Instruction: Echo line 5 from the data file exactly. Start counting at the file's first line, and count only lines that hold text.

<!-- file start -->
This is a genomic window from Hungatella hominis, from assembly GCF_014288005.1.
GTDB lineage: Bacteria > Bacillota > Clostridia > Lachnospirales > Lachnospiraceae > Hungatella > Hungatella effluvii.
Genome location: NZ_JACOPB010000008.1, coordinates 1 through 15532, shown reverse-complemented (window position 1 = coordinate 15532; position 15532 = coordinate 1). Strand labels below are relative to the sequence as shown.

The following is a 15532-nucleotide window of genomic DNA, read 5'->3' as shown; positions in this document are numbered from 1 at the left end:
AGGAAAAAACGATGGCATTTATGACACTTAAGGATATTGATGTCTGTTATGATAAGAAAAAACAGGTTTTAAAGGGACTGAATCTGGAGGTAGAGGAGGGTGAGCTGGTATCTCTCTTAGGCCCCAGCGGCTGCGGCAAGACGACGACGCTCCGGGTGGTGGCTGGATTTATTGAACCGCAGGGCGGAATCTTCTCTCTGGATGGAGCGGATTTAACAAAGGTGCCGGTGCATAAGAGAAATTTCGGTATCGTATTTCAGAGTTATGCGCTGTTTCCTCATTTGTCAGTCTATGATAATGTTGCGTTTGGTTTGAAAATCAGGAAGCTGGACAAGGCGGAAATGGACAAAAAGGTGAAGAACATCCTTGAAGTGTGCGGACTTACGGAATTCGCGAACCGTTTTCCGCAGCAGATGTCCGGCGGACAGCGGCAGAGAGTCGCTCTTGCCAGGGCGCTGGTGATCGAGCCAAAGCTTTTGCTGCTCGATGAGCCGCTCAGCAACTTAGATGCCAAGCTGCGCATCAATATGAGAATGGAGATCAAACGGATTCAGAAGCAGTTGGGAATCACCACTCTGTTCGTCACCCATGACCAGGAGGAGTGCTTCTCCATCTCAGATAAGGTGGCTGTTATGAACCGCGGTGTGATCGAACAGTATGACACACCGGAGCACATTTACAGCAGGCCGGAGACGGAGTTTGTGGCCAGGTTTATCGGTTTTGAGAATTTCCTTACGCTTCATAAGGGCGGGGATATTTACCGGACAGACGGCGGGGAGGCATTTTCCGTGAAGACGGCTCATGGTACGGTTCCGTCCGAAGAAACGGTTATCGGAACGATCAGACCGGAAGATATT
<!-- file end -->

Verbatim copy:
AGGAAAAAACGATGGCATTTATGACACTTAAGGATATTGATGTCTGTTATGATAAGAAAAAACAGGTTTTAAAGGGACTGAATCTGGAGGTAGAGGAGGGTGAGCTGGTATCTCTCTTAGGCCCCAGCGGCTGCGGCAAGACGACGACGCTCCGGGTGGTGGCTGGATTTATTGAACCGCAGGGCGGAATCTTCTCTCTGGATGGAGCGGATTTAACAAAGGTGCCGGTGCATAAGAGAAATTTCGGTATCGTATTTCAGAGTTATGCGCTGTTTCCTCATTTGTCAGTCTATGATAATGTTGCGTTTGGTTTGAAAATCAGGAAGCTGGACAAGGCGGAAATGGACAAAAAGGTGAAGAACATCCTTGAAGTGTGCGGACTTACGGAATTCGCGAACCGTTTTCCGCAGCAGATGTCCGGCGGACAGCGGCAGAGAGTCGCTCTTGCCAGGGCGCTGGTGATCGAGCCAAAGCTTTTGCTGCTCGATGAGCCGCTCAGCAACTTAGATGCCAAGCTGCGCATCAATATGAGAATGGAGATCAAACGGATTCAGAAGCAGTTGGGAATCACCACTCTGTTCGTCACCCATGACCAGGAGGAGTGCTTCTCCATCTCAGATAAGGTGGCTGTTATGAACCGCGGTGTGATCGAACAGTATGACACACCGGAGCACATTTACAGCAGGCCGGAGACGGAGTTTGTGGCCAGGTTTATCGGTTTTGAGAATTTCCTTACGCTTCATAAGGGCGGGGATATTTACCGGACAGACGGCGGGGAGGCATTTTCCGTGAAGACGGCTCATGGTACGGTTCCGTCCGAAGAAACGGTTATCGGAACGATCAGACCGGAAGATATT